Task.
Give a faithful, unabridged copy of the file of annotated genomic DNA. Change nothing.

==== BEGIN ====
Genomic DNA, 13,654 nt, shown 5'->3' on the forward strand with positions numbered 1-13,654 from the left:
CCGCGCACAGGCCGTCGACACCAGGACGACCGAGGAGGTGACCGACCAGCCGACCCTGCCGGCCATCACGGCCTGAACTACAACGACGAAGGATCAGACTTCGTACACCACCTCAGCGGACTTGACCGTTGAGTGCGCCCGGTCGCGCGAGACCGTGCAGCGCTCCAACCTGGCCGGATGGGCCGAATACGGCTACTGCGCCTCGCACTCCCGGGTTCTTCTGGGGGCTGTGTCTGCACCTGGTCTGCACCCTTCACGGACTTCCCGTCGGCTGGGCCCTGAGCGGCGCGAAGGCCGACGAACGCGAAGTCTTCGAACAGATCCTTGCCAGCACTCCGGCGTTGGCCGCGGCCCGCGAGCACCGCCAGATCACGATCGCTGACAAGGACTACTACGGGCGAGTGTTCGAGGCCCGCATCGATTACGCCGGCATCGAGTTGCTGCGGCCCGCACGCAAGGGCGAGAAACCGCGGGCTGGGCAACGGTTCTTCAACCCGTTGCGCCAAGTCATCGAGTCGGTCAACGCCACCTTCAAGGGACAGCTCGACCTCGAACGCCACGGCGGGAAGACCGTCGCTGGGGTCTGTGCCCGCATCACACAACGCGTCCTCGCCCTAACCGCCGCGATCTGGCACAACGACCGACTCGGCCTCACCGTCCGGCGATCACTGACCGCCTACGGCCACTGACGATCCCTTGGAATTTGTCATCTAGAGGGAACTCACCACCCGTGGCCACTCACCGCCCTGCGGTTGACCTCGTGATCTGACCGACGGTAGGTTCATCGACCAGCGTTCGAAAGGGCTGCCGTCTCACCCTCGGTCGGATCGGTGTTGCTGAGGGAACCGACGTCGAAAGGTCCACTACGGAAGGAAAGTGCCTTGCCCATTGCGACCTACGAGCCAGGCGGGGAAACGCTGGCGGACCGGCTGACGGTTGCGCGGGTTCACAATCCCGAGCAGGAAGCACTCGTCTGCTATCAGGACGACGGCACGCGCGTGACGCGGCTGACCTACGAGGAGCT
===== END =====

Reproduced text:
Genomic DNA, 13,654 nt, shown 5'->3' on the forward strand with positions numbered 1-13,654 from the left:
CCGCGCACAGGCCGTCGACACCAGGACGACCGAGGAGGTGACCGACCAGCCGACCCTGCCGGCCATCACGGCCTGAACTACAACGACGAAGGATCAGACTTCGTACACCACCTCAGCGGACTTGACCGTTGAGTGCGCCCGGTCGCGCGAGACCGTGCAGCGCTCCAACCTGGCCGGATGGGCCGAATACGGCTACTGCGCCTCGCACTCCCGGGTTCTTCTGGGGGCTGTGTCTGCACCTGGTCTGCACCCTTCACGGACTTCCCGTCGGCTGGGCCCTGAGCGGCGCGAAGGCCGACGAACGCGAAGTCTTCGAACAGATCCTTGCCAGCACTCCGGCGTTGGCCGCGGCCCGCGAGCACCGCCAGATCACGATCGCTGACAAGGACTACTACGGGCGAGTGTTCGAGGCCCGCATCGATTACGCCGGCATCGAGTTGCTGCGGCCCGCACGCAAGGGCGAGAAACCGCGGGCTGGGCAACGGTTCTTCAACCCGTTGCGCCAAGTCATCGAGTCGGTCAACGCCACCTTCAAGGGACAGCTCGACCTCGAACGCCACGGCGGGAAGACCGTCGCTGGGGTCTGTGCCCGCATCACACAACGCGTCCTCGCCCTAACCGCCGCGATCTGGCACAACGACCGACTCGGCCTCACCGTCCGGCGATCACTGACCGCCTACGGCCACTGACGATCCCTTGGAATTTGTCATCTAGAGGGAACTCACCACCCGTGGCCACTCACCGCCCTGCGGTTGACCTCGTGATCTGACCGACGGTAGGTTCATCGACCAGCGTTCGAAAGGGCTGCCGTCTCACCCTCGGTCGGATCGGTGTTGCTGAGGGAACCGACGTCGAAAGGTCCACTACGGAAGGAAAGTGCCTTGCCCATTGCGACCTACGAGCCAGGCGGGGAAACGCTGGCGGACCGGCTGACGGTTGCGCGGGTTCACAATCCCGAGCAGGAAGCACTCGTCTGCTATCAGGACGACGGCACGCGCGTGACGCGGCTGACCTACGAGGAGCT